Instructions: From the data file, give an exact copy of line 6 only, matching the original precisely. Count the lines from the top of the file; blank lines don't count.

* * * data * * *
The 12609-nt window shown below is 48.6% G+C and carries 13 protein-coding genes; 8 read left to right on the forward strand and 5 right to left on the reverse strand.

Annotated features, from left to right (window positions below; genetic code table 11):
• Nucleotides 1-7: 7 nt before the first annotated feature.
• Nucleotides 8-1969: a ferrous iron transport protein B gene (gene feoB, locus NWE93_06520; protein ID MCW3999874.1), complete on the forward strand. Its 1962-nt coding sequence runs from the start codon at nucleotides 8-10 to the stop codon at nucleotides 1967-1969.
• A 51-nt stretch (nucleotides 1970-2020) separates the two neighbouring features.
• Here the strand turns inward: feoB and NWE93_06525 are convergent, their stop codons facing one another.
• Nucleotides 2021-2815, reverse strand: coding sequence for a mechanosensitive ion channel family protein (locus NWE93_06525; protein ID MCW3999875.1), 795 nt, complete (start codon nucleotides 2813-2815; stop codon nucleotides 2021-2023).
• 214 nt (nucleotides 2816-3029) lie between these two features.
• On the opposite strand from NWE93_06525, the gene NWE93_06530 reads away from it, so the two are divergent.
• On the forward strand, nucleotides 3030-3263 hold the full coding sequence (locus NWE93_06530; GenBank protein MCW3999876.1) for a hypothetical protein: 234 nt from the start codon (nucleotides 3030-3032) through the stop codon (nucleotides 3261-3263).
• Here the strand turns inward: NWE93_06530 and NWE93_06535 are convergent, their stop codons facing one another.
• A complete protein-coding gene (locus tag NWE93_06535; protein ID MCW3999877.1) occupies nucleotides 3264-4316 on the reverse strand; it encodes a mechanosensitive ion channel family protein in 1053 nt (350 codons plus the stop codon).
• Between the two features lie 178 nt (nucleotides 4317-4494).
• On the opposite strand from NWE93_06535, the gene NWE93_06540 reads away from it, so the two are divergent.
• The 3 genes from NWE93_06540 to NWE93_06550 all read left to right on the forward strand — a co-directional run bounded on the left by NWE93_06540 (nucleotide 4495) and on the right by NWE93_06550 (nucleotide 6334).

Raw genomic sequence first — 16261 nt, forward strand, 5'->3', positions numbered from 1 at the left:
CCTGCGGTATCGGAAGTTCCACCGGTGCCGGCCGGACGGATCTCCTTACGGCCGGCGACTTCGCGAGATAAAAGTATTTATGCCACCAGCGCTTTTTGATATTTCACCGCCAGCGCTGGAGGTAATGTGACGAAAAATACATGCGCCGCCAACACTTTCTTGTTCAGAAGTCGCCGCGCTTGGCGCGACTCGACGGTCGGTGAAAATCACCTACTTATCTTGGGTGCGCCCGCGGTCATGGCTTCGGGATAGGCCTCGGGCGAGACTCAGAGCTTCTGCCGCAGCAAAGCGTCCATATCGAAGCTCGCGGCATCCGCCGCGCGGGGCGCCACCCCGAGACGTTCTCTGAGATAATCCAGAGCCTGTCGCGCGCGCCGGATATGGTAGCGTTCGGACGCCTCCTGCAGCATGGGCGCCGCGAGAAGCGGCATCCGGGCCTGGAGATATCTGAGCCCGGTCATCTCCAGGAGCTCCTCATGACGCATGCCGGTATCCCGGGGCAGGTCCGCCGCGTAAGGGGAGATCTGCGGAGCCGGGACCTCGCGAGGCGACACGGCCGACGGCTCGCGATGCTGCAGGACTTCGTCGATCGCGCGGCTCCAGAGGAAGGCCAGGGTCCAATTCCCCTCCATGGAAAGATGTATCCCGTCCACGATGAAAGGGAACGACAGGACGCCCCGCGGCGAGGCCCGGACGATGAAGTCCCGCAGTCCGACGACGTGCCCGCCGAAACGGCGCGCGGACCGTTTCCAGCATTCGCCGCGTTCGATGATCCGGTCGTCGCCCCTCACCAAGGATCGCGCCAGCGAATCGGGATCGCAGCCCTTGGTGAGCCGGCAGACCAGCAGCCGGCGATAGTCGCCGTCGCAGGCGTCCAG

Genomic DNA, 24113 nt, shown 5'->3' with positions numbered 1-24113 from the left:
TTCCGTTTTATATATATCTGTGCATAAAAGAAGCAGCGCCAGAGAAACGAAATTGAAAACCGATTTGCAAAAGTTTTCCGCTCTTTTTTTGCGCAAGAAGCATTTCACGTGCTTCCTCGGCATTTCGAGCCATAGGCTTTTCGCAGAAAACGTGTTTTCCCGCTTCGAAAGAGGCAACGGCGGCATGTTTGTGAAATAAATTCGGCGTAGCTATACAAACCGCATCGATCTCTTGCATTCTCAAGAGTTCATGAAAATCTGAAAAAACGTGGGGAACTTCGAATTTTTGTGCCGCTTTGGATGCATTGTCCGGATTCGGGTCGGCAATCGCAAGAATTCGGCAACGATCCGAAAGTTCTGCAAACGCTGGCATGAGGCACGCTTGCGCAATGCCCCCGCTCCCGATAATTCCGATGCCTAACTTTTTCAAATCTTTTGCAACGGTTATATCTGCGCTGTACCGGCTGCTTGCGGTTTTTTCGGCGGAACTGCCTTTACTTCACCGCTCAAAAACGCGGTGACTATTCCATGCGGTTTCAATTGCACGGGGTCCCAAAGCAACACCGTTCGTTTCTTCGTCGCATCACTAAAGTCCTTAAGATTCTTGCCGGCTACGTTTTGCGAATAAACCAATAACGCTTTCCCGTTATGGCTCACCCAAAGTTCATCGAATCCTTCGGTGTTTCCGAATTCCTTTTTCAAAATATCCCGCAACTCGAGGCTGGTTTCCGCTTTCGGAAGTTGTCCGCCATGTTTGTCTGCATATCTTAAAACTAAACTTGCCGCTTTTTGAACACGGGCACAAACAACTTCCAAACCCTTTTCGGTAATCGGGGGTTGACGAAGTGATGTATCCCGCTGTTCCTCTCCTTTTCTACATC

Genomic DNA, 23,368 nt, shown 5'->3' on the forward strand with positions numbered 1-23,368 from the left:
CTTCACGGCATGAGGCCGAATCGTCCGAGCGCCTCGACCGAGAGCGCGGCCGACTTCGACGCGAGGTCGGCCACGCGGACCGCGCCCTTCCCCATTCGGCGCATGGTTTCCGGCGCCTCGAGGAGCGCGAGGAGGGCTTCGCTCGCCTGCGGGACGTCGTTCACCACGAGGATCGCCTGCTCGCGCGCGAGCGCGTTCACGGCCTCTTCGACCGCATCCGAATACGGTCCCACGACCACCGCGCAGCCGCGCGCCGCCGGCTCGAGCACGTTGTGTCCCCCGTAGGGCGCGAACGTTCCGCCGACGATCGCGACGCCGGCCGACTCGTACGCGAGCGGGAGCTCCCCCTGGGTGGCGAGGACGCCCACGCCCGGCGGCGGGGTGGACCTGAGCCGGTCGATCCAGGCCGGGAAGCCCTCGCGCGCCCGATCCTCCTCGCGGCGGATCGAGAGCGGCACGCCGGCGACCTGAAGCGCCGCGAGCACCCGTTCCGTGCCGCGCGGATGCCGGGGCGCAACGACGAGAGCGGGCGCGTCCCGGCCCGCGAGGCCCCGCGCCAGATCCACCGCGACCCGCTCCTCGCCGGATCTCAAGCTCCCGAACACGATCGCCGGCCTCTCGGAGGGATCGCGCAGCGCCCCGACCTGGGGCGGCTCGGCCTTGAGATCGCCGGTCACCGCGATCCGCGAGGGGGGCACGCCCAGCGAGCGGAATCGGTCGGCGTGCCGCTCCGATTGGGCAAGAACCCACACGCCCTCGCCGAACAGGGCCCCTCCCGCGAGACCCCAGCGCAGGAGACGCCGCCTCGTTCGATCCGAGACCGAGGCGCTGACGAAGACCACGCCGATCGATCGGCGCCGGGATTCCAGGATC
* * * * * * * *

• Here the strand turns inward: feoB and NWE93_06525 are convergent, their stop codons facing one another.